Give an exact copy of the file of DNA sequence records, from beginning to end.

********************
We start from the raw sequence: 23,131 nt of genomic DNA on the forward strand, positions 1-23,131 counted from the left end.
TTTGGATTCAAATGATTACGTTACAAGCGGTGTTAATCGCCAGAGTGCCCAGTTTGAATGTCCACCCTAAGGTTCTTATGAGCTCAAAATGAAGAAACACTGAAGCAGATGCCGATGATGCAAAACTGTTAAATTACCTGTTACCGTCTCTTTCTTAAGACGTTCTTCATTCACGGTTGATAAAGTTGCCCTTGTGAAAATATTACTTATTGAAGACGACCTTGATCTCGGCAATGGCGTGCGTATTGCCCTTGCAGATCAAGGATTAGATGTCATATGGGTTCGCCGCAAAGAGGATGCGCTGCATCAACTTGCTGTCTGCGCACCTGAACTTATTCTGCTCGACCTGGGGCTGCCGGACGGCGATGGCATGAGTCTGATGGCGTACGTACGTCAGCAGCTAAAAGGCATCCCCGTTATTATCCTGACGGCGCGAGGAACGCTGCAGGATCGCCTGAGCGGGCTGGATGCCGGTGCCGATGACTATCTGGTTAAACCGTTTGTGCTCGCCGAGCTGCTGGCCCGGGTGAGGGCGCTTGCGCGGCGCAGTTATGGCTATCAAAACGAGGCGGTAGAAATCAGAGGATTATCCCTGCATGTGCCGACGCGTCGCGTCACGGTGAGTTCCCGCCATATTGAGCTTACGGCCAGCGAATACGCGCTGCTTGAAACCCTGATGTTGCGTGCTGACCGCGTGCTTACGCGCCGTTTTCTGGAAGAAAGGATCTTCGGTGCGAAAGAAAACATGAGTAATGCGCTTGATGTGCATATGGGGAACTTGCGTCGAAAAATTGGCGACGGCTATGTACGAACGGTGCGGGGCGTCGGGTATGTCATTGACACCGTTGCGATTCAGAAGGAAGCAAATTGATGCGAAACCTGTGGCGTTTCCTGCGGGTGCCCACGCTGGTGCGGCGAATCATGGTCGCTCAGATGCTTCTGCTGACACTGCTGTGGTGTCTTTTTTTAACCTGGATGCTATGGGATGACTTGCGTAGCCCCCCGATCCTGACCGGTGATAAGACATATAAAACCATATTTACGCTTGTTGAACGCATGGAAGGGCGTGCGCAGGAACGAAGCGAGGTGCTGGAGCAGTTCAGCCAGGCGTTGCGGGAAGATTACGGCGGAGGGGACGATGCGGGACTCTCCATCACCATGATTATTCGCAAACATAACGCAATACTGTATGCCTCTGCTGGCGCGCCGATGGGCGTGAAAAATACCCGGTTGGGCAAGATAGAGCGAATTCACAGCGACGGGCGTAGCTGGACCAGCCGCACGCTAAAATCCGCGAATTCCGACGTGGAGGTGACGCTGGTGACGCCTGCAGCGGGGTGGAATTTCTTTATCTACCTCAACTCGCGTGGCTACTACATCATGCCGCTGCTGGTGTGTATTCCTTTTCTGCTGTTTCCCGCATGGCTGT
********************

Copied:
We start from the raw sequence: 23,131 nt of genomic DNA on the forward strand, positions 1-23,131 counted from the left end.
TTTGGATTCAAATGATTACGTTACAAGCGGTGTTAATCGCCAGAGTGCCCAGTTTGAATGTCCACCCTAAGGTTCTTATGAGCTCAAAATGAAGAAACACTGAAGCAGATGCCGATGATGCAAAACTGTTAAATTACCTGTTACCGTCTCTTTCTTAAGACGTTCTTCATTCACGGTTGATAAAGTTGCCCTTGTGAAAATATTACTTATTGAAGACGACCTTGATCTCGGCAATGGCGTGCGTATTGCCCTTGCAGATCAAGGATTAGATGTCATATGGGTTCGCCGCAAAGAGGATGCGCTGCATCAACTTGCTGTCTGCGCACCTGAACTTATTCTGCTCGACCTGGGGCTGCCGGACGGCGATGGCATGAGTCTGATGGCGTACGTACGTCAGCAGCTAAAAGGCATCCCCGTTATTATCCTGACGGCGCGAGGAACGCTGCAGGATCGCCTGAGCGGGCTGGATGCCGGTGCCGATGACTATCTGGTTAAACCGTTTGTGCTCGCCGAGCTGCTGGCCCGGGTGAGGGCGCTTGCGCGGCGCAGTTATGGCTATCAAAACGAGGCGGTAGAAATCAGAGGATTATCCCTGCATGTGCCGACGCGTCGCGTCACGGTGAGTTCCCGCCATATTGAGCTTACGGCCAGCGAATACGCGCTGCTTGAAACCCTGATGTTGCGTGCTGACCGCGTGCTTACGCGCCGTTTTCTGGAAGAAAGGATCTTCGGTGCGAAAGAAAACATGAGTAATGCGCTTGATGTGCATATGGGGAACTTGCGTCGAAAAATTGGCGACGGCTATGTACGAACGGTGCGGGGCGTCGGGTATGTCATTGACACCGTTGCGATTCAGAAGGAAGCAAATTGATGCGAAACCTGTGGCGTTTCCTGCGGGTGCCCACGCTGGTGCGGCGAATCATGGTCGCTCAGATGCTTCTGCTGACACTGCTGTGGTGTCTTTTTTTAACCTGGATGCTATGGGATGACTTGCGTAGCCCCCCGATCCTGACCGGTGATAAGACATATAAAACCATATTTACGCTTGTTGAACGCATGGAAGGGCGTGCGCAGGAACGAAGCGAGGTGCTGGAGCAGTTCAGCCAGGCGTTGCGGGAAGATTACGGCGGAGGGGACGATGCGGGACTCTCCATCACCATGATTATTCGCAAACATAACGCAATACTGTATGCCTCTGCTGGCGCGCCGATGGGCGTGAAAAATACCCGGTTGGGCAAGATAGAGCGAATTCACAGCGACGGGCGTAGCTGGACCAGCCGCACGCTAAAATCCGCGAATTCCGACGTGGAGGTGACGCTGGTGACGCCTGCAGCGGGGTGGAATTTCTTTATCTACCTCAACTCGCGTGGCTACTACATCATGCCGCTGCTGGTGTGTATTCCTTTTCTGCTGTTTCCCGCATGGCTGT